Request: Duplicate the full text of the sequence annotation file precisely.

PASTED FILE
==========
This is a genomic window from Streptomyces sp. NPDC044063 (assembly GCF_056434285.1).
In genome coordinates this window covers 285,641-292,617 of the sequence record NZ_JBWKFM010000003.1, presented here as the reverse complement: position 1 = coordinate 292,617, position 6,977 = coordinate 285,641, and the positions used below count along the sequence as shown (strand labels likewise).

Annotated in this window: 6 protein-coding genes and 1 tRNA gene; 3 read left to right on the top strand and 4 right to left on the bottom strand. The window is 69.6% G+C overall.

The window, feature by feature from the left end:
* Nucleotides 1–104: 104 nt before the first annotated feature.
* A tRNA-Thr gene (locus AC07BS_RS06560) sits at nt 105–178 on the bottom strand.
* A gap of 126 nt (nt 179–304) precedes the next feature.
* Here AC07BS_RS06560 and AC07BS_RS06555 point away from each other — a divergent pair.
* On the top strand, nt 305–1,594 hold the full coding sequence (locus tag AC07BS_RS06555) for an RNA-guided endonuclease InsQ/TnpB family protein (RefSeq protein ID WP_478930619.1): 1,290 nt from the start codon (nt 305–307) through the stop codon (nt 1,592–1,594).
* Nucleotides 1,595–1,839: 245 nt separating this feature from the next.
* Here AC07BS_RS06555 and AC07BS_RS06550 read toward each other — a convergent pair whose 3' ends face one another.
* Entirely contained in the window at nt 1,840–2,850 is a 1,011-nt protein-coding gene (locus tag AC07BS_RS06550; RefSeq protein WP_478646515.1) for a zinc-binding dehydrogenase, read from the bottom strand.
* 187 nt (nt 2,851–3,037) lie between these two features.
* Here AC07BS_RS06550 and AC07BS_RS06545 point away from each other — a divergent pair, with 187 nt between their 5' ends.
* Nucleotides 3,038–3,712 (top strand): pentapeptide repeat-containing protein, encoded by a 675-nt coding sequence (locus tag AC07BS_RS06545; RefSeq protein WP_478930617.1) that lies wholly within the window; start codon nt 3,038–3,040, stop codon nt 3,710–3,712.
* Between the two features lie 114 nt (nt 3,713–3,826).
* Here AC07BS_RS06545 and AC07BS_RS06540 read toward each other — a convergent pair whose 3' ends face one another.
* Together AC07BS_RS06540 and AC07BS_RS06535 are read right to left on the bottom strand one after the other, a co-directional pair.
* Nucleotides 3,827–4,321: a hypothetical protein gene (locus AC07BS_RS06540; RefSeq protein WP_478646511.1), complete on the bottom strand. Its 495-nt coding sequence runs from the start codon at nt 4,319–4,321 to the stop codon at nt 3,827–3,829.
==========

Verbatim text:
This is a genomic window from Streptomyces sp. NPDC044063 (assembly GCF_056434285.1).
In genome coordinates this window covers 285,641-292,617 of the sequence record NZ_JBWKFM010000003.1, presented here as the reverse complement: position 1 = coordinate 292,617, position 6,977 = coordinate 285,641, and the positions used below count along the sequence as shown (strand labels likewise).

Annotated in this window: 6 protein-coding genes and 1 tRNA gene; 3 read left to right on the top strand and 4 right to left on the bottom strand. The window is 69.6% G+C overall.

The window, feature by feature from the left end:
* Nucleotides 1–104: 104 nt before the first annotated feature.
* A tRNA-Thr gene (locus AC07BS_RS06560) sits at nt 105–178 on the bottom strand.
* A gap of 126 nt (nt 179–304) precedes the next feature.
* Here AC07BS_RS06560 and AC07BS_RS06555 point away from each other — a divergent pair.
* On the top strand, nt 305–1,594 hold the full coding sequence (locus tag AC07BS_RS06555) for an RNA-guided endonuclease InsQ/TnpB family protein (RefSeq protein ID WP_478930619.1): 1,290 nt from the start codon (nt 305–307) through the stop codon (nt 1,592–1,594).
* Nucleotides 1,595–1,839: 245 nt separating this feature from the next.
* Here AC07BS_RS06555 and AC07BS_RS06550 read toward each other — a convergent pair whose 3' ends face one another.
* Entirely contained in the window at nt 1,840–2,850 is a 1,011-nt protein-coding gene (locus tag AC07BS_RS06550; RefSeq protein WP_478646515.1) for a zinc-binding dehydrogenase, read from the bottom strand.
* 187 nt (nt 2,851–3,037) lie between these two features.
* Here AC07BS_RS06550 and AC07BS_RS06545 point away from each other — a divergent pair, with 187 nt between their 5' ends.
* Nucleotides 3,038–3,712 (top strand): pentapeptide repeat-containing protein, encoded by a 675-nt coding sequence (locus tag AC07BS_RS06545; RefSeq protein WP_478930617.1) that lies wholly within the window; start codon nt 3,038–3,040, stop codon nt 3,710–3,712.
* Between the two features lie 114 nt (nt 3,713–3,826).
* Here AC07BS_RS06545 and AC07BS_RS06540 read toward each other — a convergent pair whose 3' ends face one another.
* Together AC07BS_RS06540 and AC07BS_RS06535 are read right to left on the bottom strand one after the other, a co-directional pair.
* Nucleotides 3,827–4,321: a hypothetical protein gene (locus AC07BS_RS06540; RefSeq protein WP_478646511.1), complete on the bottom strand. Its 495-nt coding sequence runs from the start codon at nt 4,319–4,321 to the stop codon at nt 3,827–3,829.